Have managers/supervisors sit in on customer service calls for 20-30 minutes per week. This will give everyone an idea of customer requirements, and inspire accountability on their part when dealing with future issues. Managers are the ones who will make changes in their own departments to ensure customer service/sales are getting the support they need in the time frame they need it. By sitting in on calls just to listen, they can act immediately within their teams to make things happen, as well as witness first hand the support, or lack of it, that their teams currently give to the customer service/sales team.
TWO: Involve other departments in the customer service function.
Encourage conference calls with customers to include other members of your organization whenever there is a problem you are working on with a customer. Make sure your customer service representative handling each account leads these calls. Don’t pass the call along, instead, show your customer that you are a team and the person they talk with regularly is not a buffer, but the one pulling everything together for them.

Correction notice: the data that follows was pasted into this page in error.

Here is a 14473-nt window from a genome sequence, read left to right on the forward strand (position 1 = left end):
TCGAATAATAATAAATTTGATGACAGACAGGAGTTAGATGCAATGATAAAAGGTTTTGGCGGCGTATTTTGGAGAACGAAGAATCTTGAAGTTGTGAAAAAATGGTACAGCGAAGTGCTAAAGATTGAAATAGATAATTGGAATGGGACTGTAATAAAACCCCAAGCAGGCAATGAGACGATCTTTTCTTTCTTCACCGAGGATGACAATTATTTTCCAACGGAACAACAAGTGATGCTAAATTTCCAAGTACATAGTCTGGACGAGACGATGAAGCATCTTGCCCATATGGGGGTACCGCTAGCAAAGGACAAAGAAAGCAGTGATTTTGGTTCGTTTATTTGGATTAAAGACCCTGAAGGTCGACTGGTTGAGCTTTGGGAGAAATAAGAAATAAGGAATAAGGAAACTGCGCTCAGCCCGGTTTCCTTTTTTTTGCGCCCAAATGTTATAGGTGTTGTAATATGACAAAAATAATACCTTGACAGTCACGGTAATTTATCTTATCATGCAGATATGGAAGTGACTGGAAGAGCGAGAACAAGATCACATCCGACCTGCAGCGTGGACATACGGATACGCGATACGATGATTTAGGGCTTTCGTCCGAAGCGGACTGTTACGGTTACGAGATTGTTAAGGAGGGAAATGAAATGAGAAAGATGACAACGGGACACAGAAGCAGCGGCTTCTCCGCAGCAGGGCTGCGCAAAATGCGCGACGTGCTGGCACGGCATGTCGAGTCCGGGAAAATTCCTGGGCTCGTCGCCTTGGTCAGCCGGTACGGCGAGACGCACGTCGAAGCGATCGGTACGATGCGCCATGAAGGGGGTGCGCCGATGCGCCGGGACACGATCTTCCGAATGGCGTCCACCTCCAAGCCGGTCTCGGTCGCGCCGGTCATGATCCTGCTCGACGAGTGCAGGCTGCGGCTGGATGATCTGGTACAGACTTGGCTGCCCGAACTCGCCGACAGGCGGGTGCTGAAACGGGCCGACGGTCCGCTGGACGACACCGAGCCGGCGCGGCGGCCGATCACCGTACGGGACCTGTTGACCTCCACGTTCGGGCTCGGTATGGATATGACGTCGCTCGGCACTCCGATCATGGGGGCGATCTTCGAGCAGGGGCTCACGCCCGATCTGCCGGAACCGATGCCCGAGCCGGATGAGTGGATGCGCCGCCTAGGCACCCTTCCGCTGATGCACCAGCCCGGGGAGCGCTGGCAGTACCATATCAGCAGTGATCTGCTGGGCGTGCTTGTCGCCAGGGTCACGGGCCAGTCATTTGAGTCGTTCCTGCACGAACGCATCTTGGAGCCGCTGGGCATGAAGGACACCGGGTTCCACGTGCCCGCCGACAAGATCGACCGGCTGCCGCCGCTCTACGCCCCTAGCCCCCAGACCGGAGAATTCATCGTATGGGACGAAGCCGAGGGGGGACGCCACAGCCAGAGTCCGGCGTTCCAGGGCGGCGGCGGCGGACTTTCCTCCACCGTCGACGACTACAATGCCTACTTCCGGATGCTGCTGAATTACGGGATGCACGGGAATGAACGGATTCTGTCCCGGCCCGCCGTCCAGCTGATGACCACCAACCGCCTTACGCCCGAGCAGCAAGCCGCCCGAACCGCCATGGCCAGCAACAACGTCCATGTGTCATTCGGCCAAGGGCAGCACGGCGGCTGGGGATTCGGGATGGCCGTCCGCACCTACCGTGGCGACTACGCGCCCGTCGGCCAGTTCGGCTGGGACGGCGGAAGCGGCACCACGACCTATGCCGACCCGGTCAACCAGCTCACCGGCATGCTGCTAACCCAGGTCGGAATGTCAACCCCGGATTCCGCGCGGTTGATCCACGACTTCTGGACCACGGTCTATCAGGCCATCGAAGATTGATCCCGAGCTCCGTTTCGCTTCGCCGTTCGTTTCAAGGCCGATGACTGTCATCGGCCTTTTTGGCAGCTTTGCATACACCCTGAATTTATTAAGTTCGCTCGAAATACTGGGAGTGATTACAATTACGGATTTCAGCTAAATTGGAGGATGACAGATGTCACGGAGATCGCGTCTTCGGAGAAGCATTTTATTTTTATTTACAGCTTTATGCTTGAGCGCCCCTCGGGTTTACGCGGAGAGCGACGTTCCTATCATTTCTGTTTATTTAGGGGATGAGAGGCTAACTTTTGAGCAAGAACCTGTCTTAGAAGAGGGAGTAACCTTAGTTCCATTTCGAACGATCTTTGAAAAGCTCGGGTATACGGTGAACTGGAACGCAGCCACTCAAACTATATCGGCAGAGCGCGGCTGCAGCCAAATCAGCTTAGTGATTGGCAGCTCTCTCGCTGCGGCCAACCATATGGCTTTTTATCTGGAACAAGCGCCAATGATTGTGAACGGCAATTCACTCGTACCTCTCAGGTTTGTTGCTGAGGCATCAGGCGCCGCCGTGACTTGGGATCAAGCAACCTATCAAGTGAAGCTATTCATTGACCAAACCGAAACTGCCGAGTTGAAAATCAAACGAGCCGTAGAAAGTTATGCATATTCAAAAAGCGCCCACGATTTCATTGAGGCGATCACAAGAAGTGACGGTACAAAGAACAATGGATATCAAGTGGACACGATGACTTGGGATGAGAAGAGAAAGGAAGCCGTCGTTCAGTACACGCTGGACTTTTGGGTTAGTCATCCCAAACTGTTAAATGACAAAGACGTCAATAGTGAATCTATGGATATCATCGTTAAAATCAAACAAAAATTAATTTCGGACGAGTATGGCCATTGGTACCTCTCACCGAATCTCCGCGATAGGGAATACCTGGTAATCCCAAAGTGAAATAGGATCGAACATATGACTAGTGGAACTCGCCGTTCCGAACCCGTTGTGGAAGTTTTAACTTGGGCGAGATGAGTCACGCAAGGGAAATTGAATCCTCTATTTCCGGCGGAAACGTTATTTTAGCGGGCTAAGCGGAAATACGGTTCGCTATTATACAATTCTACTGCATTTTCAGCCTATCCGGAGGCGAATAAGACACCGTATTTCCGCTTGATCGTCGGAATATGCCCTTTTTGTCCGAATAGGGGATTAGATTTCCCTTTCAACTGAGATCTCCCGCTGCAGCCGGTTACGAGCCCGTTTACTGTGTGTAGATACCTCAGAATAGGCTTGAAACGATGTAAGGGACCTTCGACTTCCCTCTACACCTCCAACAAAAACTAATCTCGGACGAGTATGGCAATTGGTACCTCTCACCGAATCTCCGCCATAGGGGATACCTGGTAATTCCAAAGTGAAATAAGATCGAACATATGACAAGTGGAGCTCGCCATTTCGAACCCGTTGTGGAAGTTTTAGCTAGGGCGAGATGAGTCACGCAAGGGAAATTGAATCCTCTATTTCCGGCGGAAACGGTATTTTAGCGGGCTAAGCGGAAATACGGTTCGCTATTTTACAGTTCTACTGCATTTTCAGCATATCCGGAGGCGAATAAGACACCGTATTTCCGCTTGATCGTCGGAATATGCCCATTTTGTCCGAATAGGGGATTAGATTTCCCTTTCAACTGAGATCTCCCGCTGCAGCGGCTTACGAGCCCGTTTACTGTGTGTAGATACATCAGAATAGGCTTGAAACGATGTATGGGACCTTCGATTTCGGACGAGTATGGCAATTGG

THREE: Share customer feedback.
Document customer experiences and share them throughout your company. State the issue, the solution, response time and the individuals involved in order to give credit. Many times customer issues are perceived as problems, but it does not have to be that way. If you are focused on great service, you can use customer issues as examples to encourage and motivate your team. This is different than documenting corrective actions and customer complaints. It is all about creative solutions, accountability and teamwork.
FOUR: Train you organization to take advantage of standardized improvements.
Promote best practice by learning from past experiences and making solutions standard practice. Department managers outside of customer service can use best practices to train their employees on how to handle situations in the future so that management does not have to intervene.
FIVE: Keep the dialog going.